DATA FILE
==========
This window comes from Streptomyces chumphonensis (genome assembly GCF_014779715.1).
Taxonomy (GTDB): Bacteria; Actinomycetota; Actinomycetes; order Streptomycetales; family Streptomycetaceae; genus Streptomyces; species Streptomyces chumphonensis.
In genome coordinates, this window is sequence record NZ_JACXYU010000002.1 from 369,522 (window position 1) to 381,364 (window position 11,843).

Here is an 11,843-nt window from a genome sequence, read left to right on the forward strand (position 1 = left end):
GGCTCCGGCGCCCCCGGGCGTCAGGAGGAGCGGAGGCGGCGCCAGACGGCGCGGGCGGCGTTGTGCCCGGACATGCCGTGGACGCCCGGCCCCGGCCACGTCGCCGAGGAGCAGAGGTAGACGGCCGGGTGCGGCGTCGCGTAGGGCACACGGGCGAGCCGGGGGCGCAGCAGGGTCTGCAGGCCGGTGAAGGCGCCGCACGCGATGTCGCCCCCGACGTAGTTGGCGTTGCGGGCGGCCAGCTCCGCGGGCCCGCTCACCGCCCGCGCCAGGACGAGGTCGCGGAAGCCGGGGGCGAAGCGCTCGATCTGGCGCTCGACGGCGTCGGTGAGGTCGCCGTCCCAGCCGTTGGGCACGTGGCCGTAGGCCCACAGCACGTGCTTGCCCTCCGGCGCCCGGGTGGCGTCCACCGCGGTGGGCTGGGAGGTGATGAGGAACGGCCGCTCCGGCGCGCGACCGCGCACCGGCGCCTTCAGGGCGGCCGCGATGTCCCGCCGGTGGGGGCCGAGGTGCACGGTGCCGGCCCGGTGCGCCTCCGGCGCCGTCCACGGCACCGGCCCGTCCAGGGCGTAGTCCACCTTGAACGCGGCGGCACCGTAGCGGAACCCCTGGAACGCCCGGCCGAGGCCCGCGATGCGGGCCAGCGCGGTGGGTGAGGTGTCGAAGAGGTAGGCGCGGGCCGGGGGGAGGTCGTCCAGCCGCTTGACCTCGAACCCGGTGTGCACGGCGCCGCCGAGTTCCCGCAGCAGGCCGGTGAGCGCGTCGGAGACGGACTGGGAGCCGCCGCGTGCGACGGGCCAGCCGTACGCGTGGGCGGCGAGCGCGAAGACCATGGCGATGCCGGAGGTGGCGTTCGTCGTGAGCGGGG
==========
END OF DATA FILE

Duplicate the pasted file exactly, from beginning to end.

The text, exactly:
This window comes from Streptomyces chumphonensis (genome assembly GCF_014779715.1).
Taxonomy (GTDB): Bacteria; Actinomycetota; Actinomycetes; order Streptomycetales; family Streptomycetaceae; genus Streptomyces; species Streptomyces chumphonensis.
In genome coordinates, this window is sequence record NZ_JACXYU010000002.1 from 369,522 (window position 1) to 381,364 (window position 11,843).

Here is an 11,843-nt window from a genome sequence, read left to right on the forward strand (position 1 = left end):
GGCTCCGGCGCCCCCGGGCGTCAGGAGGAGCGGAGGCGGCGCCAGACGGCGCGGGCGGCGTTGTGCCCGGACATGCCGTGGACGCCCGGCCCCGGCCACGTCGCCGAGGAGCAGAGGTAGACGGCCGGGTGCGGCGTCGCGTAGGGCACACGGGCGAGCCGGGGGCGCAGCAGGGTCTGCAGGCCGGTGAAGGCGCCGCACGCGATGTCGCCCCCGACGTAGTTGGCGTTGCGGGCGGCCAGCTCCGCGGGCCCGCTCACCGCCCGCGCCAGGACGAGGTCGCGGAAGCCGGGGGCGAAGCGCTCGATCTGGCGCTCGACGGCGTCGGTGAGGTCGCCGTCCCAGCCGTTGGGCACGTGGCCGTAGGCCCACAGCACGTGCTTGCCCTCCGGCGCCCGGGTGGCGTCCACCGCGGTGGGCTGGGAGGTGATGAGGAACGGCCGCTCCGGCGCGCGACCGCGCACCGGCGCCTTCAGGGCGGCCGCGATGTCCCGCCGGTGGGGGCCGAGGTGCACGGTGCCGGCCCGGTGCGCCTCCGGCGCCGTCCACGGCACCGGCCCGTCCAGGGCGTAGTCCACCTTGAACGCGGCGGCACCGTAGCGGAACCCCTGGAACGCCCGGCCGAGGCCCGCGATGCGGGCCAGCGCGGTGGGTGAGGTGTCGAAGAGGTAGGCGCGGGCCGGGGGGAGGTCGTCCAGCCGCTTGACCTCGAACCCGGTGTGCACGGCGCCGCCGAGTTCCCGCAGCAGGCCGGTGAGCGCGTCGGAGACGGACTGGGAGCCGCCGCGTGCGACGGGCCAGCCGTACGCGTGGGCGGCGAGCGCGAAGACCATGGCGATGCCGGAGGTGGCGTTCGTCGTGAGCGGGG